Semiconductor Report - First Quarter, 2004
April 1, 2004
Taiwan views its chip industry as vital to its competitiveness in the global business arena. For that reason, it requires semiconductor companies to apply for permission to set up factories in China, particularly since China's military buildup is another reason for the island to be cautious. The re-election of Taiwan President Chen Shui-bian has serious implications for Taiwan's semiconductor industry, as the president himself, also Chairman of the Democratic Progressive Party (DPP), is widely viewed as a hurdle to semiconductor companies doing business with China due to his party's pro-Taiwan independence leanings.
However, it would be a mistake to think that due to his re-election Taiwan will slow down the approval process for its chipmakers to set up shop in China. Although a victory by Kuomintang (KMT) candidate Lien Chan would likely have sped the development of direct transportation links and better business ties with China, Chen's second term victory should still mean better times once the political environment has stabilized.
The Chen government has already given its word to chip companies that he will allow them to move forward on their China plans, and the second term victory frees Chen from the pressure within the more radical elements of his party that demand he keep a lid on business ties with China. In fact, one of the clearest signs Chen will indeed work with chipmakers in his second term was his meeting with Taiwan Semiconductor Manufacturing Co. (TSMC) chairman Morris Chang just days after his re-election, particularly as the meeting took place even amid the controversy over an alleged assassination attempt and calls for a vote recount due to his slim margin of victory. Shortly after the meeting, TSMC - as well as rival United Microelectronics Corp. (UMC) and a host of other companies - announced stock buybacks to help support Taiwan's main stock market, which plunged by around 11% in the first two trading days after the disputed election.
According to various officials in Taiwan, it appears that the government will allow semiconductor packaging and testing companies to move forward on plans to set up shop in China in the near term. It also looks likely that TSMC will meet its target of ramping production at its Shanghai plant in the fourth quarter of 2004. TSMC, through that China plant, will then be able to take orders from customers that want to avoid China's value-added-tax (VAT), which penalizes imported chips by an additional 14% levy versus locally produced ones. That should help the world's largest chip foundry to take business back from upstarts in China like Semiconductor Manufacturing International Corp. (SMIC). There is also talk of greater loosening of technology restrictions for the foundry giant, but so far that appears to be pure speculation.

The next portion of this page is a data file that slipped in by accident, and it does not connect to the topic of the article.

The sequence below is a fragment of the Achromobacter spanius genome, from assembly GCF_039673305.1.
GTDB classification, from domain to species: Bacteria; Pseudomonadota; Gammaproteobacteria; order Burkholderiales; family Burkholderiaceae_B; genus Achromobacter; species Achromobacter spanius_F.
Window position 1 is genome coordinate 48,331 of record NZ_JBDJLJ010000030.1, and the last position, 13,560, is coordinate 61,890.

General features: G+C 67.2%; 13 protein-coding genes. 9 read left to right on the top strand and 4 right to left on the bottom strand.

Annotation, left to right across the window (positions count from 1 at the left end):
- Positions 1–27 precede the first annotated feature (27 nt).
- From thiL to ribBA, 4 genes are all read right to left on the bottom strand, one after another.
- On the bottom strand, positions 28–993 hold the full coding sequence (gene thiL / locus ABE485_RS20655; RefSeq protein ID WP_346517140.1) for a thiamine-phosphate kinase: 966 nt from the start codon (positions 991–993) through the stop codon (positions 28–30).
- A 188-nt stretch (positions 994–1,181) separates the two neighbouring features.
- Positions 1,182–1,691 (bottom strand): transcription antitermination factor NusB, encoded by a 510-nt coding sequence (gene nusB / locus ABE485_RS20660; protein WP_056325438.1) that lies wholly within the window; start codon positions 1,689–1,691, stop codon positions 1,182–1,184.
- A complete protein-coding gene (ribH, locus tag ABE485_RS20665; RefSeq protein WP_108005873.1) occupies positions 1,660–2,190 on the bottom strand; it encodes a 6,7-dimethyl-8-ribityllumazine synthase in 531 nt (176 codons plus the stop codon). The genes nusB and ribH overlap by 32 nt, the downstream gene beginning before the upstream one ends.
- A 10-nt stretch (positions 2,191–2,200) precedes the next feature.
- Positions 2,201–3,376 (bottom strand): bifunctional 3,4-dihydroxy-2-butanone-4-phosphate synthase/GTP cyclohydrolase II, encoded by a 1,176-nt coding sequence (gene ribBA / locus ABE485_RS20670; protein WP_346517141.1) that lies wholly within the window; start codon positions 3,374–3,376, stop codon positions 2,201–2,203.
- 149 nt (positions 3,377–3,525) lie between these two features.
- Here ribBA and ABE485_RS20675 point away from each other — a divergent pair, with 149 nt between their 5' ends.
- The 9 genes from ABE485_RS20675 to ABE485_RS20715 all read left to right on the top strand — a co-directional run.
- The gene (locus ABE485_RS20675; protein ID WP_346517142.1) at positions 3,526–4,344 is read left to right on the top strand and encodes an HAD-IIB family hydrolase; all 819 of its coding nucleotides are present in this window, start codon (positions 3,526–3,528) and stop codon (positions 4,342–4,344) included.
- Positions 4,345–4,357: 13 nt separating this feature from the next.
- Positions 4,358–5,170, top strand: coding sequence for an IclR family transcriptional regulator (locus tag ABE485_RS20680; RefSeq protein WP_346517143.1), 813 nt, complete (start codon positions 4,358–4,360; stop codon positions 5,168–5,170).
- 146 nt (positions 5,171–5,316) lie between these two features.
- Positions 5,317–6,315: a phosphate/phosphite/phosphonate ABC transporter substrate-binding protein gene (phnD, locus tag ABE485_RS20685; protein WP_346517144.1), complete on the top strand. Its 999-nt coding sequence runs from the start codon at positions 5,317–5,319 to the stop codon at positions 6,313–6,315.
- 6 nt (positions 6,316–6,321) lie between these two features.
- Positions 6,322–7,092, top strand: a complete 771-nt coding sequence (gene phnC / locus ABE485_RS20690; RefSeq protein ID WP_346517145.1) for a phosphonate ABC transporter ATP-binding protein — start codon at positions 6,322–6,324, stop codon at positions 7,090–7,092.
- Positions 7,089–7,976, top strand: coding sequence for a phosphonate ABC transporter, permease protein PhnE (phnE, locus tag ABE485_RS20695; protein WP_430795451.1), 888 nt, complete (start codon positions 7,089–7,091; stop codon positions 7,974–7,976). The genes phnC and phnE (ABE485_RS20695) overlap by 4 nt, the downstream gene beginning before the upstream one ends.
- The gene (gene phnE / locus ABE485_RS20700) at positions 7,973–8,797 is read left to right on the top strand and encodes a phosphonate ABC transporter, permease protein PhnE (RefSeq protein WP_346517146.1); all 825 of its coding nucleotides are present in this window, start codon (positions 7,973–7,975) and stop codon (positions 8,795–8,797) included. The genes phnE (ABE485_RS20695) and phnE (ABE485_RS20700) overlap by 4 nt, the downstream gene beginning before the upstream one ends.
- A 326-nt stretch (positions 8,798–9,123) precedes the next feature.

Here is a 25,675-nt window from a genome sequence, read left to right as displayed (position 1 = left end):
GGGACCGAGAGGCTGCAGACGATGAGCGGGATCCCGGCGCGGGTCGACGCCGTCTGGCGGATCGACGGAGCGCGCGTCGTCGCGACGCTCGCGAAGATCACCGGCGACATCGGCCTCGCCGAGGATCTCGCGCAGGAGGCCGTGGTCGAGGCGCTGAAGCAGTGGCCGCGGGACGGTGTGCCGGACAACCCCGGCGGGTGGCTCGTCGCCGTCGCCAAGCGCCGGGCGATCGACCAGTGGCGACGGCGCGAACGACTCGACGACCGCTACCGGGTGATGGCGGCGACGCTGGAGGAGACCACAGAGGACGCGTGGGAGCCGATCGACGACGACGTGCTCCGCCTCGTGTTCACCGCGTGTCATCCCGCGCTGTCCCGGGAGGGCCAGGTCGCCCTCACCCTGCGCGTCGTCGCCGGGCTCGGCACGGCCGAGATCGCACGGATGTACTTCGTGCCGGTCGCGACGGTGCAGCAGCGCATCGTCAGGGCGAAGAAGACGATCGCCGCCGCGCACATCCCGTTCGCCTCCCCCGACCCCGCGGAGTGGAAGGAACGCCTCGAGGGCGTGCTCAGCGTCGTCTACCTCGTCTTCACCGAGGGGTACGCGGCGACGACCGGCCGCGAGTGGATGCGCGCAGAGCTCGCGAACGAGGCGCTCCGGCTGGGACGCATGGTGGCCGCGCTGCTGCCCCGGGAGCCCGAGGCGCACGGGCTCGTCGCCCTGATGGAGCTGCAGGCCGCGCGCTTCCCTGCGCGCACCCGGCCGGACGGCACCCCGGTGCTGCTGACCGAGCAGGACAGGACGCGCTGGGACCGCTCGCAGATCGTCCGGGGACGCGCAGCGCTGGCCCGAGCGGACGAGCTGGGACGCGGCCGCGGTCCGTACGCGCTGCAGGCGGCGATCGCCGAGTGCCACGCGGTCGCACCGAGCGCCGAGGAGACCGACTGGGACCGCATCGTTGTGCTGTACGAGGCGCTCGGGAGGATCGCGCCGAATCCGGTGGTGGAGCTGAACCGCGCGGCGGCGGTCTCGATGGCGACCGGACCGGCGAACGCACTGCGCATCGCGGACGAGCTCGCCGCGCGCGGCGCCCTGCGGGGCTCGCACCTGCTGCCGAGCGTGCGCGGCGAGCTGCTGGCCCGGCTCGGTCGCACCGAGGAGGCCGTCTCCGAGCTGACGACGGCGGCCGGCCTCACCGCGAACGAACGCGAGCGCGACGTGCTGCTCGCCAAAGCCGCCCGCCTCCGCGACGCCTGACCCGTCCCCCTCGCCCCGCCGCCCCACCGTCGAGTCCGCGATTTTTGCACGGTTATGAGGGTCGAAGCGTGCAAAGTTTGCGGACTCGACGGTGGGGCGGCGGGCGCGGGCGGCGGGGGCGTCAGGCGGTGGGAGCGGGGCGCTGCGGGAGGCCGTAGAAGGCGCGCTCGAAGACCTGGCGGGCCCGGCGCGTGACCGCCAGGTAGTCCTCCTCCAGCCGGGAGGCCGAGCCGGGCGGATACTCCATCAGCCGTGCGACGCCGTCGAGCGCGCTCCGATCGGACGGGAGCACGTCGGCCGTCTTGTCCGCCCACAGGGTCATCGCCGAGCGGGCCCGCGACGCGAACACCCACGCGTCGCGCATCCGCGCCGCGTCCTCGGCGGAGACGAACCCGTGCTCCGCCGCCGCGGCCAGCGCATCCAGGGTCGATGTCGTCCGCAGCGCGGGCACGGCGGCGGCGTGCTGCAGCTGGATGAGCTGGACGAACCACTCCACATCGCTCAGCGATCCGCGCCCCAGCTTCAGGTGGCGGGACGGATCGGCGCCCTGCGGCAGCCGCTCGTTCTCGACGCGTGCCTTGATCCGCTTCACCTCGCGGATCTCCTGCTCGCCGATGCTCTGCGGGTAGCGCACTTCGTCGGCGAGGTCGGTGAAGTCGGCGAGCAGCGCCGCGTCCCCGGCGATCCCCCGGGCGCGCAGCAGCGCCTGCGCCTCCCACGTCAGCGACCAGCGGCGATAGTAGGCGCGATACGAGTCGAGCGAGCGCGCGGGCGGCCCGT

This report will focus on the implications of Taiwan's presidential election on the speed of the local chip industry's move into China, and its progress so far. In addition, the quick rise of SMIC - and its recent and hugely successful IPO - will also be a topic in the report, as will China's hotly debated VAT, over which the U.S. has filed a World Trade Organization complaint. Finally, the report will also discuss China's insistence on adopting a new security standard for wireless local area network chips called WAPI, and how that could impact Taiwan.
|Table of Contents|
|Letter from the President||1|
|About the US-Taiwan Business Council||3|
|The State of Taiwan's Chip Industry||5|
|Great Expectations for Chip Freedom after May 20||7|
|SMIC Flies High, But Problems Show||7|
|TSMC Charges SMIC with Espionage, Again||10|
|US Files WTO Case against China Semiconductor VAT||11|
|The Aftermath of China's WAPI||12|
|Taiwan Semiconductor Industry/Government Contact Information||15|
|United States Semiconductor Industry/Government Contact Information||25|
|Sources for Taiwan Semiconductor Industry Information||33|
|Semiconductor Headlines: First Quarter, 2004||35|
|Appendix: Trends in Trade and Investment||41|
This report is available to our members starting April 15, 2004. To purchase a copy of this report (US$50 for non-members), use this order form.
If you have any questions about the report, please contact Judson Payne, the Council's Director of Corporate Affairs. You can also call us at (703) 465-2930, or email us at Council@us-taiwan.org.
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